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Bandwidth: It is the amount of digital data that a cable can carry. Each type of cable can only carry a certain amount of information or data during a given period of time. This capacity is known as bandwidth. It is measured in terms of bits or bytes that the cable can carry at a given time. This is an important factor when selecting a network cable.

Attenuation: As signals travel through cables, they lose their strength. This loss of signal strength in the cable is called signal attenuation or attenuation. With greater attenuation, the signal strength decreases. Attenuation also increases with increasing operating frequency and cable length. Attenuation is measured in dB (Decibels) and is expressed as a negative value as it represents a signal loss, for example – 12 dB.

Noise Absorption: Each type of cable is susceptible to some interference, such as internal or external noise. It depends on the environment where the cable is laid. External noise can include electromagnetic interference (EMI) or radio frequency interference (RFI). EMI is related to unwanted radiation or noise from external devices such as electric motors and relays. RFI refers to radiation in the radio frequency range that interferes with transmission over copper cables. In the case of shielded cable, if the insulation shielding is not properly in place, it acts as an antenna and such interference can catch unnecessary signals. Coaxial Cable and Shielded Twisted Pair Cable are less susceptible to interference. Fiber optic cables are least susceptible to interference.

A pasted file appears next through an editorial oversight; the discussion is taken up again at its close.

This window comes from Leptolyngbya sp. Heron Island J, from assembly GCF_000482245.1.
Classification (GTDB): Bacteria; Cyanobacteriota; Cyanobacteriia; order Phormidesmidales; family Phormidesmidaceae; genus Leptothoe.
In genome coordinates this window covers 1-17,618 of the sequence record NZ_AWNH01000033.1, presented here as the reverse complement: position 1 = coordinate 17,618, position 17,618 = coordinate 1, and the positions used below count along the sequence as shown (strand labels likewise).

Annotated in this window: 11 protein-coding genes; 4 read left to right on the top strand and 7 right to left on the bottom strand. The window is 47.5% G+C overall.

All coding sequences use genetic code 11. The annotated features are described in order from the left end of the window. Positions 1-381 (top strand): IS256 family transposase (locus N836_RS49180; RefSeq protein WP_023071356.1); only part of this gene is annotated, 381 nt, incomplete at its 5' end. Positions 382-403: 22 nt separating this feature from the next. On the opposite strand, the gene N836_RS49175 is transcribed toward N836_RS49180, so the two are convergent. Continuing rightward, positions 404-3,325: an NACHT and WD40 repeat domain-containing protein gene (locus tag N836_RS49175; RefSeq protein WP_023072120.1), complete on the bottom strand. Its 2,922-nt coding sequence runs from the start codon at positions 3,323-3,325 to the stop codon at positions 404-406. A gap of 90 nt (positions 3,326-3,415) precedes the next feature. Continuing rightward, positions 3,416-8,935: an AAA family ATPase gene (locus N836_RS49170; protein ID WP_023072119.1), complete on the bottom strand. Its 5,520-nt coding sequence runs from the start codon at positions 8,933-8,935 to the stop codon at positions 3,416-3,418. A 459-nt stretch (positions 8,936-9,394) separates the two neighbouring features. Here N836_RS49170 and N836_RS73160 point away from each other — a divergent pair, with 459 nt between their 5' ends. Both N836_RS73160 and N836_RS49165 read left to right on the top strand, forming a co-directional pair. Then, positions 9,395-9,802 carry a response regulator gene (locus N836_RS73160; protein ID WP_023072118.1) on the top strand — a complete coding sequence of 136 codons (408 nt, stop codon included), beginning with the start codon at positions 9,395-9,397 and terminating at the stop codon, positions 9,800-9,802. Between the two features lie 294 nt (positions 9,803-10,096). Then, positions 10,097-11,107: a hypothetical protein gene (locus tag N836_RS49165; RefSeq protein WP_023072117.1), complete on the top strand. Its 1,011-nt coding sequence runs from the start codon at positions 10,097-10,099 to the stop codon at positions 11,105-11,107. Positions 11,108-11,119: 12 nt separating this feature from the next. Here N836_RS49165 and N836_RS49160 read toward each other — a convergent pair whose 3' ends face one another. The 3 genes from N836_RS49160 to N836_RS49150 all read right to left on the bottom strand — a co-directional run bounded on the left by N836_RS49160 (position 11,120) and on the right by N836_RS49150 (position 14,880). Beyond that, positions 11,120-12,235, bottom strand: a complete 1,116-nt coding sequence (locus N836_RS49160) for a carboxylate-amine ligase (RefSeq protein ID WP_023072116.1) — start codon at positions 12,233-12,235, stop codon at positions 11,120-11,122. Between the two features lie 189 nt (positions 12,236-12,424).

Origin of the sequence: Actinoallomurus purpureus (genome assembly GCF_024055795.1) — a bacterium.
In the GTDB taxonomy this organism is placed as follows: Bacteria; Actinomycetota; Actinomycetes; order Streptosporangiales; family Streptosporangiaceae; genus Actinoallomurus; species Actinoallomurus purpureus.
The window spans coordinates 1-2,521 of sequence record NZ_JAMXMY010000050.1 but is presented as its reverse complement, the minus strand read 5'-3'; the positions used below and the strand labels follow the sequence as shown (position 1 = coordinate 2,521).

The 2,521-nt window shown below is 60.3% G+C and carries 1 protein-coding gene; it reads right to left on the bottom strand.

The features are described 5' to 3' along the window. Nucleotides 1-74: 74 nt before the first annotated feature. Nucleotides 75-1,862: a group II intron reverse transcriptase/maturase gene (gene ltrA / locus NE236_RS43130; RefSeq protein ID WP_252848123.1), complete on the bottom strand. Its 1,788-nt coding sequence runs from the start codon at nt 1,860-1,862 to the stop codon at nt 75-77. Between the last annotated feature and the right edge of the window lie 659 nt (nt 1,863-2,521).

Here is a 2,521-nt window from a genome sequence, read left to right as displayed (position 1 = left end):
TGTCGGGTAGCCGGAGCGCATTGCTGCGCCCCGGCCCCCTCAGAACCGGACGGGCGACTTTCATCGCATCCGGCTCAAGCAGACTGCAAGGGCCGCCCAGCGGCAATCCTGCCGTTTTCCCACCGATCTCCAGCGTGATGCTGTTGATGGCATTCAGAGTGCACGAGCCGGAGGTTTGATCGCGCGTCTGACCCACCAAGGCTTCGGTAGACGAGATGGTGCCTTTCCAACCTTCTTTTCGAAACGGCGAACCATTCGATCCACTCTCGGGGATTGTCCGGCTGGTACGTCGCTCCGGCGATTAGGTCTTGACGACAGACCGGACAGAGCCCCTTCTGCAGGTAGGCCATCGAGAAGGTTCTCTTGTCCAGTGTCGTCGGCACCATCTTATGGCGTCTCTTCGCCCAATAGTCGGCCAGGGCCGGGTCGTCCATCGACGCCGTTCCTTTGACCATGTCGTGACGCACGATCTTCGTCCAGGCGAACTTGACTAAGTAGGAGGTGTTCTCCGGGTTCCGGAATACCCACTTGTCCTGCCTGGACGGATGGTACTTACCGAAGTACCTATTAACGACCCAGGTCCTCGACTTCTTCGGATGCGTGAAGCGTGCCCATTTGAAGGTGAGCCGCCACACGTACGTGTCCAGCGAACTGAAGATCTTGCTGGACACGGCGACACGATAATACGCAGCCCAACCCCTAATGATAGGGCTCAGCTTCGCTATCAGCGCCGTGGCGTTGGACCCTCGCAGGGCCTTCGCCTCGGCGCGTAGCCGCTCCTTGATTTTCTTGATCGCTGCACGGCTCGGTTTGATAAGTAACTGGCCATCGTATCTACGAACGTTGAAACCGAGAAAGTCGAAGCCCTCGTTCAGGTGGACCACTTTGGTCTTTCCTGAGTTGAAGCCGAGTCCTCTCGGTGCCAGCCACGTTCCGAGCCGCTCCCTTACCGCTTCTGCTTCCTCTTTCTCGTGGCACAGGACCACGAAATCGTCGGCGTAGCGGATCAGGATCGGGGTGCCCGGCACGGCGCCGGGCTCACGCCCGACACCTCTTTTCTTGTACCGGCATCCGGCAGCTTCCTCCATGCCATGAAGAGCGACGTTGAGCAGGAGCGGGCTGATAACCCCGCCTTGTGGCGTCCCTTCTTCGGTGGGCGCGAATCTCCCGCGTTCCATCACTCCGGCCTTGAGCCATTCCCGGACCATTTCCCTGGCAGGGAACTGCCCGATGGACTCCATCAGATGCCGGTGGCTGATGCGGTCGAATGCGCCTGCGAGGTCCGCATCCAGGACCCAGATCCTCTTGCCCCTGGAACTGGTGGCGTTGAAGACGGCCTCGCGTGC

13 days ago   0

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